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Google I/O 2023: all the news from Google’s big developer event

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Google had a lot to prove coming into I/O 2023 — and the company showed up with a ton of AI announcements to show it would be a serious player in the field.

There was a new large language model, AI features in Docs and Sheets, and generative features in Android. And Google demoed a major overhaul to Google Search that puts generative results front and center.

The company also announced a wave of new Pixel devices, including the Pixel Fold, Pixel Tablet, and Pixel 7A.

Read on below for all the details.

  • Google announces PaLM 2 AI language model, already powering 25 Google services

    An illustration of Google’s PaLM 2 logo, which looks like a palm tree.
    PaLM 2 is Google’s latest and greatest AI language model.
    Image: Google

    Google has announced PaLM 2: its latest AI language model and competitor to rival systems like OpenAI’s GPT-4.

    “PaLM 2 models are stronger in logic and reasoning, thanks to broad training in logic and reasoning,” said Google CEO Sundar Pichai onstage at the company’s I/O conference. “It’s also trained on multilingual text spanning over 100 languages.”

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  • Genuinely curious: would Korean coders appreciate this from their English-speaking colleagues?

    One of Google’s many AI examples from Google I/O. This one uses Google’s just-announced PaLM 2 language model.

  • Google drops waitlist for AI chatbot Bard and announces oodles of new features

    A screenshot showing Bard’s mobile UI with a warning notice: “Bard is an experiment.”
    Google is adding a ton of new Bard features at its I/O conference today.
    Image: Google

    Google is adding a smorgasbord of new features to its AI chatbot Bard, including support for new languages (Japanese and Korean), easier ways to export text to Google Docs and Gmail, visual search, and a dark mode. Most significantly, the company is removing the waitlist for Bard and making the system available in English in 180 countries and territories. It’s also promising future features like AI image generation powered by Adobe and integration with third-party web services like Instacart and OpenTable.

    Collectively, the news is a shot in the arm for Bard, which was released two months ago for select users in the US and UK. The chatbot — which Google still stresses is an experiment and not a replacement to its search engine — has compared poorly to rivals like OpenAI’s ChatGPT and Microsoft’s new Bing chatbot. Notably, Bard made a factual error in its first-ever public demo (though this problem is common to all such bots). Now, Google is adding a lot of new features as well as upgrading Bard to use its new PaLM 2 language model. This should improve its general answers and usability.

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  • Google’s new Magic Editor uses AI to totally transform your photos

    A boy on a bench in a screenshot of Google’s Magic Editor tool.
    Image: Google

    Google’s latest Photos trick is a feature it’s calling Magic Editor, which uses generative AI to let you make major edits to a photo without professional tools. The company revealed the feature at Google I/O 2023.

    Google shared a couple examples of Magic Editor in action that are both pretty cool. In one, a photo of a person in front of a waterfall, Google entirely moves the person further to the side of the photo, erases people in the background, and makes the sky a prettier blue. Watch this GIF to see it all happen:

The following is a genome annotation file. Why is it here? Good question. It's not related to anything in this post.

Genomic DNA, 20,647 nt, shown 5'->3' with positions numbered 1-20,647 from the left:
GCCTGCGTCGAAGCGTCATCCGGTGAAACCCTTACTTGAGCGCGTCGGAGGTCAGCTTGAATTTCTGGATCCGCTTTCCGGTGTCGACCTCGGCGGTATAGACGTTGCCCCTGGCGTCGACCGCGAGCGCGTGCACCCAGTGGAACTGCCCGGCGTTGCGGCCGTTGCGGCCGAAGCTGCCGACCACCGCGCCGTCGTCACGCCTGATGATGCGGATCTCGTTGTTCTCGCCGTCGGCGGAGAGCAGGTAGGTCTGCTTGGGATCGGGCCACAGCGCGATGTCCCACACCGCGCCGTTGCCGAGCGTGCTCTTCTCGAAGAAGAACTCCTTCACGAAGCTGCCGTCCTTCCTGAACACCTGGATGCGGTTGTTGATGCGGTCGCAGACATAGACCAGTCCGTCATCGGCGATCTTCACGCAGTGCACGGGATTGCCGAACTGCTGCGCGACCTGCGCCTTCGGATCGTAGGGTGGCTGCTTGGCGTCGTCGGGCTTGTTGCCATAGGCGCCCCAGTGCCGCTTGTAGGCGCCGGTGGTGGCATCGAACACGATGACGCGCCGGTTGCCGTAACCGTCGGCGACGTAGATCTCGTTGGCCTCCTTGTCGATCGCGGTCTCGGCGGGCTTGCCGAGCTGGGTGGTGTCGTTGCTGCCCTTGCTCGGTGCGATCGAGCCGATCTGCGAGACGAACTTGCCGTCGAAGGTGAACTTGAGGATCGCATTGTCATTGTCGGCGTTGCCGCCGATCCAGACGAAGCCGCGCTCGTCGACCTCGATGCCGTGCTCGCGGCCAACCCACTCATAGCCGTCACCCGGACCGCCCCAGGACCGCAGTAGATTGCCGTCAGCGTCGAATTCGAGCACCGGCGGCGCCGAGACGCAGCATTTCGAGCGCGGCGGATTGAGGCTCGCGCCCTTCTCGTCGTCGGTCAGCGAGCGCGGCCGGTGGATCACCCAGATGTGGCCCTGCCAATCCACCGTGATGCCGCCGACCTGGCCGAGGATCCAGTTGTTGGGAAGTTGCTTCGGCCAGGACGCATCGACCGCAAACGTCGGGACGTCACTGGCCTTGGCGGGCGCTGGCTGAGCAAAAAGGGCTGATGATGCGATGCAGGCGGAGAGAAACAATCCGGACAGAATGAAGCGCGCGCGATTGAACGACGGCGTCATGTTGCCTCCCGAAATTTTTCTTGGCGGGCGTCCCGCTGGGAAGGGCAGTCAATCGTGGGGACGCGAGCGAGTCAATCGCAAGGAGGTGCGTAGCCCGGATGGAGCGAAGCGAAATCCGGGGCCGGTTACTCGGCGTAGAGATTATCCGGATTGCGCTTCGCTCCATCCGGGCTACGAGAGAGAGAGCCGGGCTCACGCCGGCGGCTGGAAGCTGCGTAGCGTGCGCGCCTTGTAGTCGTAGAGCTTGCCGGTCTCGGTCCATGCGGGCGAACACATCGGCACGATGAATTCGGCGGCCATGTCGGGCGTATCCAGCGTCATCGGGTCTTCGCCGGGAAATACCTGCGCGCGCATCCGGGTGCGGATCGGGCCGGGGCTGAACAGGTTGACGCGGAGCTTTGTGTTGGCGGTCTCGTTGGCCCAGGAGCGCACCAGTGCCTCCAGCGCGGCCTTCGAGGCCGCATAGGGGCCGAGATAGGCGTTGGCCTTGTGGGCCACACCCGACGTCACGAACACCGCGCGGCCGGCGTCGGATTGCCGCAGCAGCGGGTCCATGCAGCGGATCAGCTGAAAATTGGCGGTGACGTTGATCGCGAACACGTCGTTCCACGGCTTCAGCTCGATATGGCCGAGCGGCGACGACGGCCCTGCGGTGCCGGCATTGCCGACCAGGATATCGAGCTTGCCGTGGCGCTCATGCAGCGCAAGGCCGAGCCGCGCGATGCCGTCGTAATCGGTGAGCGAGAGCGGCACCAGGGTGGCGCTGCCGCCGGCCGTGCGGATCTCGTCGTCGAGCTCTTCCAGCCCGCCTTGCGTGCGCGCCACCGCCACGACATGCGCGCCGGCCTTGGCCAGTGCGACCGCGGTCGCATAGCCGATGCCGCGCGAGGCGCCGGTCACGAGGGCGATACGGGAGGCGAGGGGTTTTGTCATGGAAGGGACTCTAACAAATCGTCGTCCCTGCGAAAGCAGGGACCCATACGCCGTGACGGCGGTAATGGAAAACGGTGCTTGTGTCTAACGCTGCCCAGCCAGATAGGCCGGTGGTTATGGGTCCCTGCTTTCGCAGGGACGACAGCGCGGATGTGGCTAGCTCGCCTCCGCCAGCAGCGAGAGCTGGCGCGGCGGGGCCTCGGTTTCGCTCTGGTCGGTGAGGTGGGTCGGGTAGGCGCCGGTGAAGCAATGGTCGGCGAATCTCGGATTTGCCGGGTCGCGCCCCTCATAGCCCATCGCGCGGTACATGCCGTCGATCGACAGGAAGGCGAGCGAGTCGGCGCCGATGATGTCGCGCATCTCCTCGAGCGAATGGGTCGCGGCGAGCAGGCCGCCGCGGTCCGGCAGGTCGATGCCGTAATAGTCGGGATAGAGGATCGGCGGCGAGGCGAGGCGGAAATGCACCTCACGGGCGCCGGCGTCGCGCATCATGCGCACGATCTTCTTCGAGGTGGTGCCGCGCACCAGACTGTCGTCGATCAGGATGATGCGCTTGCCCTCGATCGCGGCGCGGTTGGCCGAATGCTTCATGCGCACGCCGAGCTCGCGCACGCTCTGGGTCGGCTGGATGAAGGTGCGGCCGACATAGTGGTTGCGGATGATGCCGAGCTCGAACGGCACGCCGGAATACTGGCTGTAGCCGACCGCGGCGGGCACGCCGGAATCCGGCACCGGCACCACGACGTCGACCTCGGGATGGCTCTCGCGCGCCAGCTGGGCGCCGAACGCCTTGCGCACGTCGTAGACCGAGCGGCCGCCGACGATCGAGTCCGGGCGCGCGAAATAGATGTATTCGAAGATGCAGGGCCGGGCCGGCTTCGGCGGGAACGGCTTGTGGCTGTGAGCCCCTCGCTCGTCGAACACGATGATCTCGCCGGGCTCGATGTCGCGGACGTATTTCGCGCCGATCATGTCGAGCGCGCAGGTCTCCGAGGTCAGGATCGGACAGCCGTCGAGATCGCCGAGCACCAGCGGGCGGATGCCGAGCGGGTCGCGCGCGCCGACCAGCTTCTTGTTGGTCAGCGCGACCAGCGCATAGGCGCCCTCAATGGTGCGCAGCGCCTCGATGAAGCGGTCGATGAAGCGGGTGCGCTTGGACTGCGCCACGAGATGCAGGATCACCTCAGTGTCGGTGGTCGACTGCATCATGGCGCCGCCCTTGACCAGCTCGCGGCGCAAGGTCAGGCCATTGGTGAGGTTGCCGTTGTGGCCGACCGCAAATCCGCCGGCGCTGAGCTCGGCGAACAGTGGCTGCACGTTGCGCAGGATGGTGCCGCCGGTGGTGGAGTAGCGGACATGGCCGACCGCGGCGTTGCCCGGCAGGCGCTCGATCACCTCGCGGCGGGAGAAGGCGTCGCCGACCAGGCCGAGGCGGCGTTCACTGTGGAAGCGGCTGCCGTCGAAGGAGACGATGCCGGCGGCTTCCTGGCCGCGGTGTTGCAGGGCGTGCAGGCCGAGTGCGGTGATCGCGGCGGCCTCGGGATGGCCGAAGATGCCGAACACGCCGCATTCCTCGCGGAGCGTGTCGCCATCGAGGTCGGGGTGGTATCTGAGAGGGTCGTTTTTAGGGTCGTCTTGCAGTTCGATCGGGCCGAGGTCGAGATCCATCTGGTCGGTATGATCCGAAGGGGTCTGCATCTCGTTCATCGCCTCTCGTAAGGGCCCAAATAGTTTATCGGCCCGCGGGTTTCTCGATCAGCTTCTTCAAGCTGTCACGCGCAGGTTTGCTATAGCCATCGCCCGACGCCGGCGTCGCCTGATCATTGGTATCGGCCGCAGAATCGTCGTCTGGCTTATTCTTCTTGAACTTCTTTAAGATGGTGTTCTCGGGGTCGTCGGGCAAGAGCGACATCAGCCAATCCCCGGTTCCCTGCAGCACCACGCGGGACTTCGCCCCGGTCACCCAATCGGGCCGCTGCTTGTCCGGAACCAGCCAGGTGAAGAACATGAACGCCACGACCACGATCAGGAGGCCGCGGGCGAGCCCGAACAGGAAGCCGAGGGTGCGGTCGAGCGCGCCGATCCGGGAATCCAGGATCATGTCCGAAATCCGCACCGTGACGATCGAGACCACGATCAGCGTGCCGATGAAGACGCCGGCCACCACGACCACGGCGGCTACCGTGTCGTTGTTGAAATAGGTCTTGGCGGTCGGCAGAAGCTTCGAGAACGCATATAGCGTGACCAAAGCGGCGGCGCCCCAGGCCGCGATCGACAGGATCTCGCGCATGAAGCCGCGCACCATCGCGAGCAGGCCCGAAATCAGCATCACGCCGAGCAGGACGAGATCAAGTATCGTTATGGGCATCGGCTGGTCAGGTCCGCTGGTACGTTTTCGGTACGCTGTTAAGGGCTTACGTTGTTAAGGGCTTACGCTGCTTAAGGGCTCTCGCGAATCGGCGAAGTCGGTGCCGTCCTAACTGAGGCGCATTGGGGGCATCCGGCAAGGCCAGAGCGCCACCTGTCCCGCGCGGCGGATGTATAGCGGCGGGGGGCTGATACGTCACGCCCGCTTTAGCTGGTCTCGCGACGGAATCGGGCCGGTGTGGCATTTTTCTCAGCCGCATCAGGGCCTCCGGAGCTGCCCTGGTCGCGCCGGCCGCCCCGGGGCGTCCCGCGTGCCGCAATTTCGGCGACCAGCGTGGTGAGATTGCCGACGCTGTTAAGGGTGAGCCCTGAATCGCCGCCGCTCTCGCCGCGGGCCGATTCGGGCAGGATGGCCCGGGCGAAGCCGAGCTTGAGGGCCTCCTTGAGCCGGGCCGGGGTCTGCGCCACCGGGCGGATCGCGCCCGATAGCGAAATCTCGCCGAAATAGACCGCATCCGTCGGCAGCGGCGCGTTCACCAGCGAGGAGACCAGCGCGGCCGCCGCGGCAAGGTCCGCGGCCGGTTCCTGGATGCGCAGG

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  • Google upgrades its Gmail AI writing assistant.

    From Smart Reply to Smart Compose to “Help me write” — that’s the new branding for Gmail’s AI-powered writing assistant, as announced at I/O. It looks like they’ll be more options to compose messages and tweak the tone but it’s not clear who’ll have access. Follow our liveblog for more details here.

  • Google Maps will let you see your routes in 3D

    A screenshot of Google’s Immersive View for routes.
    Image: Google

    Google Maps is bringing its recently launched Immersive View to your travel routes, which could make it much easier to understand where you want to go. The new feature, which Google calls Immersive View for routes, was announced at Google I/O 2023 on Wednesday.

    Immersive View currently offers a 3D view of a place and adds information like weather or traffic to give you a better idea of what’s going on at that location. (It’s kind of like Apple’s Flyover view but with more detail.) By bringing the Immersive View to route planning, you’ll be able to get a bird’s-eye view to help you better visualize the landmarks and buildings you might see while navigating somewhere new. Google will even let you see traffic simulations so that you can understand what you might be dealing with on the roads.

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  • Google I/O kicks off in just 10 minutes.

    We’re expecting a barrage of news, from Pixel devices to AI announcements. If you want up to the second updates, you can follow along with our live blog. Our team is seated at the Shoreline Amphitheatre and reporting on... a duck with lips.

  • Emma Roth

    May 10

    Emma Roth

    Another Pixel Fold ad leaks hours before Google’s event

    Yet another leaked teaser for the Pixel Fold has surfaced just hours before its expected launch at Google I/O. In a promo video by leaker SnoopyTech, Google highlights just how thin its flagship foldable really is and also shows off how you can prop the device up on a table when watching videos.

    The ad offers a look at what multitasking on the device might be like as well. As shown in the clip, a user has a video call open in one panel when the device is unfolded, while Google Drive is open in another. They’re also able to drag and drop files across both screens.

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  • Google’s in trouble — here’s where it goes next.

    Ahead of the big Google I/O keynote later today, we have this segment of The Vergecast, as Nilay, David, and Alex discuss some of the issues facing the tech giant (like setting a YouTube promo ad for the Pixel Fold to premiere at the correct time) and how it might address them with AI news revealed during today’s event.